have a little gold-framed picture on my mantle at home that is quite
dear to me.
is of Dr. Pat Wagner of Shiner
and me. In the picture, we are posing proudly with Dr. Wagner's
famed "Come and Take It" cannon. Wagner, better known to all as
"Dr. Pat," politely agreed to my request for the picture-taking
session sometime back in the late 1980s.
Texas lost another
of her special sons when Dr. Pat Wagner passed away.
Much is owed
to Wagner. Those of us who love Texas
history can thank him for the little cannon that is presently
on exhibit at the Gonzales
Memorial Museum. It was his love for this area and the story
of the Battle
of Gonzales that made him relentless in his efforts to recover
the old cannon and return it to the people of Texas.
Historian and respected medical doctor; Dr. Pat was passionate about
his love for Texas. He was devoted
to his community and worked hard to preserve the history of the
Wagner and "Come & Take It" Cannon
Courtesy of Gonzales County Archives
was always Texas history
that seemed to be a source of pride for Wagner. He was determined
to prove that the cannon he purchased from Robert Vance of Refugio
was truly the little gun that had started the Texas Revolution at
Gonzales on October
Dr. Pat acquired the cannon in 1979 and proceeded to work towards
getting the weapon authenticated as the one involved in the important
at Gonzales, which is considered to be the first shot fired
for Texas independence.
An article written by Clarita Fonville Buie appeared in the January
1981 issue of Texas Highways magazine and it describes how
Wagner proved the cannon to be the one that initiated the hostilities
between Texas and Mexico.
Buie's story tells how Dr. Pat used medical instruments to photograph
the inside of the cannon. He was looking for evidence that the gun
had been spiked as described by Noah Smithwick. It was Smithwick
who had worked on the cannon in 1835.
Noah Smithwick's book Evolution of a State, gave Dr.Wagner
the idea that his little artillery piece might really be the one.
Smithwick was a man who paid much attention to detail. He described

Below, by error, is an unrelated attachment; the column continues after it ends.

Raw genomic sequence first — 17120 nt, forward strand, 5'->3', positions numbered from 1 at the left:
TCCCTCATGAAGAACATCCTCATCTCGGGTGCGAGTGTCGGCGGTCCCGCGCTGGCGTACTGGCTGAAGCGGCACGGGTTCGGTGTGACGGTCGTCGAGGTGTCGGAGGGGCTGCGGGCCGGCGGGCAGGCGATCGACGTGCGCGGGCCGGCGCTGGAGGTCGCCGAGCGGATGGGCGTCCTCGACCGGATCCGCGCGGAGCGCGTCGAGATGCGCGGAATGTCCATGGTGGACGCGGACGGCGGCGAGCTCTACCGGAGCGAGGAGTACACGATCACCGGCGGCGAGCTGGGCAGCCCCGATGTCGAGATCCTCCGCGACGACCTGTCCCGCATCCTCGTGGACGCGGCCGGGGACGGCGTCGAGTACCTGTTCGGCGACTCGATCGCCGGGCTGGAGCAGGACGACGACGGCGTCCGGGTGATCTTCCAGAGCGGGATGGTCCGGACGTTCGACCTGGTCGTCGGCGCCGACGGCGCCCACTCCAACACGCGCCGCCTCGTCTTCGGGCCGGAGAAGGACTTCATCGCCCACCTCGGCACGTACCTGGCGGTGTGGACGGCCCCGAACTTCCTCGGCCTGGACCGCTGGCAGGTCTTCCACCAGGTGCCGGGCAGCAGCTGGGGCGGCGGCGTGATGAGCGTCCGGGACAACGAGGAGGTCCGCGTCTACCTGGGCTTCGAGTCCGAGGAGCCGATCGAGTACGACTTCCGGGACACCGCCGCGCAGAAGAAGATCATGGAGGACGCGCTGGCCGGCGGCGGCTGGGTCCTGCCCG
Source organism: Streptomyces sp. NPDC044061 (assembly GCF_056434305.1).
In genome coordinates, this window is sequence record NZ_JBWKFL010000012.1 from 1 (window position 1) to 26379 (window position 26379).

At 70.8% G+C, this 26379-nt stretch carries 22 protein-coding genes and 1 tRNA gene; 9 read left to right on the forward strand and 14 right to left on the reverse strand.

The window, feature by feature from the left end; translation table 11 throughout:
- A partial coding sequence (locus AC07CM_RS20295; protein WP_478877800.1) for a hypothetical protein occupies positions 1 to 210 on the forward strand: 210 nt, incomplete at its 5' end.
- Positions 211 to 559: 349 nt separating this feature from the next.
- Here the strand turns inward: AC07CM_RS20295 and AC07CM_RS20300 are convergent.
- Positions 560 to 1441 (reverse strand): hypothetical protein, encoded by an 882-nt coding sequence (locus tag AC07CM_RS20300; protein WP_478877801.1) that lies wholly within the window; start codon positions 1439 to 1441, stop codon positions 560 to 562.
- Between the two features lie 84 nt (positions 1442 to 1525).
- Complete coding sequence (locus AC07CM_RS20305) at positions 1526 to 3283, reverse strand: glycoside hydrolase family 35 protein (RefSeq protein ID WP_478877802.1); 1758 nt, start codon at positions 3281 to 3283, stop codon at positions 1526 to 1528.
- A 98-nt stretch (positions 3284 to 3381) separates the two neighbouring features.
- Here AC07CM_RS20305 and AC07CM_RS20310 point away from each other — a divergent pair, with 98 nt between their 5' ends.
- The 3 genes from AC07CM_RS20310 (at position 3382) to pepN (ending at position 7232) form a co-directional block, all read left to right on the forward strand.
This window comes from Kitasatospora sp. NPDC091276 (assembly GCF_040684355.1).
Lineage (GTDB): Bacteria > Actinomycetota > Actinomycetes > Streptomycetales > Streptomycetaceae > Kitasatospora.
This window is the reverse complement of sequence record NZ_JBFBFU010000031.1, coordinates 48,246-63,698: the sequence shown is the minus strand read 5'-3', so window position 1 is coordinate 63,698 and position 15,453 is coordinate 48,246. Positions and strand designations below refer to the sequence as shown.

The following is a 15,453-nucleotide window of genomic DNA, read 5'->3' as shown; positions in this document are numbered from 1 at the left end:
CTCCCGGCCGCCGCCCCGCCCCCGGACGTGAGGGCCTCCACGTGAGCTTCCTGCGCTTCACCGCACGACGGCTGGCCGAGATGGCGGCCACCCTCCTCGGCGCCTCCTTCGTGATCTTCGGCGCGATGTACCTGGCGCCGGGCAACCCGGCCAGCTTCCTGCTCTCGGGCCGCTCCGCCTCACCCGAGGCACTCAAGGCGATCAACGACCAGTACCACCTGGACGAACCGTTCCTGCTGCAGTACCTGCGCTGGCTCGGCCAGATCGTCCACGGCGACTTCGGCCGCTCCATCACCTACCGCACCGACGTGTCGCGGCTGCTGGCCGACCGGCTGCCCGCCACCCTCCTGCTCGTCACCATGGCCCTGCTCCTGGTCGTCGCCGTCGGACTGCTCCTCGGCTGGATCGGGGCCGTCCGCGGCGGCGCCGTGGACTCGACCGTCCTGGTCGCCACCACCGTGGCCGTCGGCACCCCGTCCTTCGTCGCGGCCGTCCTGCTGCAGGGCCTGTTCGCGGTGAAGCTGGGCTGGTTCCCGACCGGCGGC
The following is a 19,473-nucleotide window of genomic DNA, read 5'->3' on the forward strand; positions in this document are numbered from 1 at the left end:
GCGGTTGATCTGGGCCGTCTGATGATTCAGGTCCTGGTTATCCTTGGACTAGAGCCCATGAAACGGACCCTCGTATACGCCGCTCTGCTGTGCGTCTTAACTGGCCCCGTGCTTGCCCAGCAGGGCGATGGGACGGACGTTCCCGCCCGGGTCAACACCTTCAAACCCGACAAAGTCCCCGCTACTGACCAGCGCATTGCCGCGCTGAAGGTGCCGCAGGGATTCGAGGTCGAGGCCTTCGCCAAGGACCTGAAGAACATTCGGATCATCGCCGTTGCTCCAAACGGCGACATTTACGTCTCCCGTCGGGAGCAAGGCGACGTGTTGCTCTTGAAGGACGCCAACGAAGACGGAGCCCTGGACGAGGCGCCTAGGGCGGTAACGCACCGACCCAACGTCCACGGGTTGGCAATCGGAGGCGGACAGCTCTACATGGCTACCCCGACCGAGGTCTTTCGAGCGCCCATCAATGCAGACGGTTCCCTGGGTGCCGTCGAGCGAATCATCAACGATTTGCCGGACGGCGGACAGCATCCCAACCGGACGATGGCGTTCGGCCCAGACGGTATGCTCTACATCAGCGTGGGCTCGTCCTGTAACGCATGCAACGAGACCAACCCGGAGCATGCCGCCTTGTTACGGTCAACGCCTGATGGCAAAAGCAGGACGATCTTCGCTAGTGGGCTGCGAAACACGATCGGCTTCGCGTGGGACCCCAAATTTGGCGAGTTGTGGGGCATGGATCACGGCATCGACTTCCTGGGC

exactly how the gun looked; what kind of material it was made of,
and most importantly, how long it was and the type of work he (Smithwick)
had performed on it.
Wagner found proof of Smithwick's work and later when the cannon was
x-rayed, there was little doubt that the old gun was the "Come
and Take It" cannon.
Dr. Pat wasn't
alone in his quest to find out the truth about the cannon. He received
help from Allen Ondrusek and Douglas Kubicek of Lavaca County. They
helped greatly in the research.
Also, according to the Texas Highways' article, Eugene Key
of Dewville and Lowell R. Cooper of Nixon provided beneficial information.
The efforts of Dr. Pat and his colleagues paid off. A report from
the Smithsonian Institution ruled out the possibility of a fraud
or hoax. The little cannon was authenticated.
In later years, there were those who questioned if Wagner’s cannon
was indeed the weapon used by Texans to start a revolution with
Mexico in 1835. However, until they prove beyond a shadow of a doubt
that it isn’t authentic, I imagine most folks in these parts will
continue to believe Dr. Pat’s little artillery piece is the real
should also be noted that the old cannon wasn’t Wagner’s only project.
An article by Henry Wolff, Jr. in the Victoria Advocate tells of
Dr. Pat's involvement with another historical project located in
According to Wolff, Dr. Pat worked to purchase and preserve the
old George West home at Sweet Home. Henry Wolff wrote that this
was, "... the first home of the legendary South Texas cattlemen
which West built for his bride, Kittie Searcy." Wolff noted that
Wagner was involved in the placing of a historical marker at the
site several years ago.
The Come and Take It cannon and the George West home are two of
Dr. Pat Wagner's projects. I wouldn't be a bit surprised of there
were many more.
I don't pretend
to know how Dr. Pat would have wanted to be remembered. Unfortunately,
I can't even say that we were close friends. But I do recollect
from the few times that we were together; there was no doubt that
he took phenomenal pride in the history
of the Lone Star State.
October 16, 2012 column
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